To generate robust data to show which treatments are the most effective against Covid-19, the World Health Organization (WHO) is leading a large international study called the Solidarity trial. The mega-trial will test four different drugs or combinations – remdesivir, a mixture of lopinavir and ritonavir, lopinavir and ritonavir plus interferon beta, and chloroquine – and compare their effectiveness to the standard of care in participating countries. The study will enrol thousands of patients across participating countries, including Argentina, Bahrain, Canada, France, Iran, Norway, South Africa, Spain, Switzerland and Thailand.

An image showing the structure of Umifenovir

Influenza treatment umifenovir inhibits membrane fusion, preventing viruses from entering host cells, but its activity against Covid-19 appears limited

Expanding the options further

There are plenty of other avenues to explore. An international team has mapped the human proteins that viral proteins interact with. They identified 69 existing drugs and experimental compounds that bind to 66 druggable human proteins, and might therefore have some effect on the virus’s replication or transmission. A report from the American Chemical Society’s Chemical Abstracts Service (CAS), taking in patents and publications relating to Covid-19 and similar RNA viruses, identified 6 potential viral protein targets and 12 drugs to investigate for repurposing.

Meanwhile, scientists at Oak Ridge National Lab in Tennessee, US, used IBM’s Summit supercomputer to run more than 8000 simulations and identify 77 small-molecule drug compounds that might prevent the virus from infecting host cells. The researchers ranked those candidates in order of interest based in part on how likely they were to bind to the S-protein spike, which mediates virus entry into host cells.

Action on antibodies

Severe cases of Covid-19 infection cause a kind of pneumonia and significant lung inflammation. This has led to efforts to repurpose antibodies that dampen the body’s immune inflammation response. These include Roche’s Actemra (tocilizumab), whose approval has been extended to cover Covid-19 patients in China, and Sanofi–Regeneron’s Kevzara (sarilumab). Both drugs are beginning new clinical trials in Covid-19 patients.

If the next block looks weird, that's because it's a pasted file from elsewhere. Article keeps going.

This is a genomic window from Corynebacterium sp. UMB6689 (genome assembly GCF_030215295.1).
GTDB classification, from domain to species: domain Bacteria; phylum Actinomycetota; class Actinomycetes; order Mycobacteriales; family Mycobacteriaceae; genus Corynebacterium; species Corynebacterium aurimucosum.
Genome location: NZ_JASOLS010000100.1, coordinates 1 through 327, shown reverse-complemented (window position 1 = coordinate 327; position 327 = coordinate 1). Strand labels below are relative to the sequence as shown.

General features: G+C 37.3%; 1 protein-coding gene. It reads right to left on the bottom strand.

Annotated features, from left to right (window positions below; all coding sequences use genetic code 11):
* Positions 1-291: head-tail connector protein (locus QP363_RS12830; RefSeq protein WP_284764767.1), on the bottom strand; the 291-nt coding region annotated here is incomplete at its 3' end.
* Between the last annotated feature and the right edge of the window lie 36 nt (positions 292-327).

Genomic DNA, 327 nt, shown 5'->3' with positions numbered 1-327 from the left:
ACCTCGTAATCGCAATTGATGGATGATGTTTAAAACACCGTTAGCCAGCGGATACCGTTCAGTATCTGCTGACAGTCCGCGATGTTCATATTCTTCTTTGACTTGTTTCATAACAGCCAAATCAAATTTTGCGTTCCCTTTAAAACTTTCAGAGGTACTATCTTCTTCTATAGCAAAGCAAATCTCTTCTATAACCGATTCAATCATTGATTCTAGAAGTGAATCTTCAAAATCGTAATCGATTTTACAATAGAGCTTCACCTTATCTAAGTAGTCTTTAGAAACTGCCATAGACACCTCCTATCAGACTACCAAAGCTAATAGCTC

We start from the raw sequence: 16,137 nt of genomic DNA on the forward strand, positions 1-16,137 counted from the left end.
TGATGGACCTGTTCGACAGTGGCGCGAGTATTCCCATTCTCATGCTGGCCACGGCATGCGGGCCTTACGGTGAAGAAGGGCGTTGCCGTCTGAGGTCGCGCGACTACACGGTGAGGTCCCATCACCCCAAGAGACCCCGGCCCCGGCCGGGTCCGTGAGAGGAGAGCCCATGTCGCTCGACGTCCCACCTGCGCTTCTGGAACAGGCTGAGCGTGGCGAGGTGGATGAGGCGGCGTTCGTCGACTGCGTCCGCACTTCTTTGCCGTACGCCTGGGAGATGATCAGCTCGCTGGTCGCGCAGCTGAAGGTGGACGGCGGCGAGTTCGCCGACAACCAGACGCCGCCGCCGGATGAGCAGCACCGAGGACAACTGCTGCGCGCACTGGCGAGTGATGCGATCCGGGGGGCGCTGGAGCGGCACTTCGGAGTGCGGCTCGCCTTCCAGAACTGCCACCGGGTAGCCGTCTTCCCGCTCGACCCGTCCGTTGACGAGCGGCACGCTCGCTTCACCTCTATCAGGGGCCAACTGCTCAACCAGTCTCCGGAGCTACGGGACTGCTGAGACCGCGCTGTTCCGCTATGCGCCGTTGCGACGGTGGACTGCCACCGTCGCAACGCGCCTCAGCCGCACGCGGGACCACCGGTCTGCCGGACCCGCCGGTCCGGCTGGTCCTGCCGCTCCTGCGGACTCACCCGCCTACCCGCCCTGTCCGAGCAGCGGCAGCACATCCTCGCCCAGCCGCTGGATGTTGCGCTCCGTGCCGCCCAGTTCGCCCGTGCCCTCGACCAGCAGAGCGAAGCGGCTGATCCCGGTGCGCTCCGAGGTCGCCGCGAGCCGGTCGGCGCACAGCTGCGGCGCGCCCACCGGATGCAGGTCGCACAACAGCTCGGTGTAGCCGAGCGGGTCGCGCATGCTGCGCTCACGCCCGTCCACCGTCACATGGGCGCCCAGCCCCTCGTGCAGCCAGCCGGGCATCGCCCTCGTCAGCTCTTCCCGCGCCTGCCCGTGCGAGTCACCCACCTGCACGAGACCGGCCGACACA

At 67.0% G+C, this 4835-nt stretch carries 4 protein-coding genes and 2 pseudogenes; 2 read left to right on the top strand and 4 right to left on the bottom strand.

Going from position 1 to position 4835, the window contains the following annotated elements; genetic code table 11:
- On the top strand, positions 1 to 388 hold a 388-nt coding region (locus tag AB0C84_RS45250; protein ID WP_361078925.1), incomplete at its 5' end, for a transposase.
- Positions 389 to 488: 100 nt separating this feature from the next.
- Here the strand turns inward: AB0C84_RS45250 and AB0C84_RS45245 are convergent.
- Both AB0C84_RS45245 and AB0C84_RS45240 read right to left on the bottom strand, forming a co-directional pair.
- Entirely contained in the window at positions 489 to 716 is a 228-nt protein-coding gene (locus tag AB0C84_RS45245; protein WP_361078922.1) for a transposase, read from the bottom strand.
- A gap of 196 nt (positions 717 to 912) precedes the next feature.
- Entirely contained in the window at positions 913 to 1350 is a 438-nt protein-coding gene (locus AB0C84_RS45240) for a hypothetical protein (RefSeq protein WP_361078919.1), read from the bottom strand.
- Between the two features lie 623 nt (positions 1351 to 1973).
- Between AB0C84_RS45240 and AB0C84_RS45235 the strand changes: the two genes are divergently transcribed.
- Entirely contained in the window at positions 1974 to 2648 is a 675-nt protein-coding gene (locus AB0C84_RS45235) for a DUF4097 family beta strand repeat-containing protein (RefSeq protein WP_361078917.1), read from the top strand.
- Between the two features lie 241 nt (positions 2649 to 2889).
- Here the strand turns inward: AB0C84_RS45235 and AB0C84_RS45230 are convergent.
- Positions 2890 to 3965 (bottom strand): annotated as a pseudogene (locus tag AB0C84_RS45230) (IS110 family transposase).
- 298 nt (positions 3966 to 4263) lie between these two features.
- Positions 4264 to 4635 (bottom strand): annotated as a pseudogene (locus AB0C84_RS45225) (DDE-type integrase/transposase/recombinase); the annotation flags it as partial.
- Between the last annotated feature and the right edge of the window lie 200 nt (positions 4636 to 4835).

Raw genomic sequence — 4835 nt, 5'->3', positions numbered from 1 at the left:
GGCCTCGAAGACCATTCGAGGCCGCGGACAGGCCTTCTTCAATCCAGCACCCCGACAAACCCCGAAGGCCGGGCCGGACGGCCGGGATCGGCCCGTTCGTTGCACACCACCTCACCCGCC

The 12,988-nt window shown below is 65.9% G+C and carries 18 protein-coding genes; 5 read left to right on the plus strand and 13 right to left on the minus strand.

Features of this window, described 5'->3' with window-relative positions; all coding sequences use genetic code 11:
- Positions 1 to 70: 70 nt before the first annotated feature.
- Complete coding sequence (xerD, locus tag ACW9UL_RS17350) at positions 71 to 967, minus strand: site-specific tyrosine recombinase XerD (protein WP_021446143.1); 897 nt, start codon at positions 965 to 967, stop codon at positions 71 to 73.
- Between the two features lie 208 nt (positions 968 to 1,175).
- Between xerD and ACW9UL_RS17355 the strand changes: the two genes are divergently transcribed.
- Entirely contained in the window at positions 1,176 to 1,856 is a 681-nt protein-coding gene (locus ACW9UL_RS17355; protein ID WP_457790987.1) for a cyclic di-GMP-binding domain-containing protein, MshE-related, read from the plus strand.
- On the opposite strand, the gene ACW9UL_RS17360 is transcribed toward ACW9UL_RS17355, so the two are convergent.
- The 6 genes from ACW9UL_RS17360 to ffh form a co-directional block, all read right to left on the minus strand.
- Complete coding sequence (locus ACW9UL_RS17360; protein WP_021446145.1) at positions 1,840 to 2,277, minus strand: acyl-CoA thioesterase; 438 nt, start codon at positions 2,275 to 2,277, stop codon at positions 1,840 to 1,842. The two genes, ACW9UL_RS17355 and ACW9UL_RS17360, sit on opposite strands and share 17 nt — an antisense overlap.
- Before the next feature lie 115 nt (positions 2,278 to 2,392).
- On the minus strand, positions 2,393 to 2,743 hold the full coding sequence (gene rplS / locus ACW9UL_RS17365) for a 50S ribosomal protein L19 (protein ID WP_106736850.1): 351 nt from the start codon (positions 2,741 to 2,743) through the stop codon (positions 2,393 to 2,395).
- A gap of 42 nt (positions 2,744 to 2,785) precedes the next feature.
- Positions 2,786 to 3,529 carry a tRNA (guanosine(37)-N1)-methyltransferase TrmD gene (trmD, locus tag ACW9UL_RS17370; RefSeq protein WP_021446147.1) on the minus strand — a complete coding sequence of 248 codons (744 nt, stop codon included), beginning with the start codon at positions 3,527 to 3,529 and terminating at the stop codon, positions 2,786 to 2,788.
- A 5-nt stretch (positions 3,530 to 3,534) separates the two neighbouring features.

Antibodies could also provide routes to stopping the virus from spreading. A preliminary study involving 28 Chinese patients suggests that meplazumab, a humanised anti-CD147 antibody, can improve outcomes in severe cases. The antibody binds to Basigin (CD147), which appears to be one of the proteins that the virus uses to attach to and enter cells.

‘The use of the antibody meplazumab for Covid-19 seems very positive,’ said Ian Jones, a virologist at the University of Reading, UK. ‘ It targets both the virus and the damage done by it during infection,’ he added. However, Jones noted that the treatment requires infusion while in hospital, and such drugs are not usually widely available.

Regeneron has identified hundreds of virus-neutralising antibodies and has also isolated antibodies from people who have recovered from Covid-19. The company is looking to develop a multi-antibody cocktail that can be administered preventatively before exposure or as treatment for those already infected.

Another promising lead is convalescent plasma, which the FDA has given permission for US doctors to use on critically ill Covid-19 patients. After people who have been exposed to the novel coronavirus recover and no longer have the virus in their blood, scientists could collect their blood, concentrate it, and then give it to other patients, he explained. Hahn suggested that the antibodies it contains could potentially provide a real treatment benefit.